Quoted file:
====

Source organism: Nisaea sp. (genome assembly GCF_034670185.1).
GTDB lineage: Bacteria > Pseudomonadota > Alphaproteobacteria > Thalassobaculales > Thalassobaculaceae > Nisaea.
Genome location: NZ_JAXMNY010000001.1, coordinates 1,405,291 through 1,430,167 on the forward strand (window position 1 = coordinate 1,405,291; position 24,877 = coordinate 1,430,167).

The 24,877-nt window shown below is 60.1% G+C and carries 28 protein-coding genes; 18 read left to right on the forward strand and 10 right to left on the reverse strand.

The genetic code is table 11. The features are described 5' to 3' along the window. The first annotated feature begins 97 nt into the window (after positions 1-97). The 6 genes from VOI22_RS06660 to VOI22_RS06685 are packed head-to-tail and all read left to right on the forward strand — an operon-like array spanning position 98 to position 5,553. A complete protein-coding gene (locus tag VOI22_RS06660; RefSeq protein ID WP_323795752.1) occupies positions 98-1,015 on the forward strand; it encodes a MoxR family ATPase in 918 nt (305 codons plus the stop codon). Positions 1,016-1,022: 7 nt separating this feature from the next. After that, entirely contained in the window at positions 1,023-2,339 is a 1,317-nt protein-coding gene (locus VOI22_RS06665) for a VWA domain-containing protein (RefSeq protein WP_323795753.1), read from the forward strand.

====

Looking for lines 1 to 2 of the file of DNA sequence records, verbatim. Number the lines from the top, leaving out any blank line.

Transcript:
Source organism: Nisaea sp. (genome assembly GCF_034670185.1).
GTDB lineage: Bacteria > Pseudomonadota > Alphaproteobacteria > Thalassobaculales > Thalassobaculaceae > Nisaea.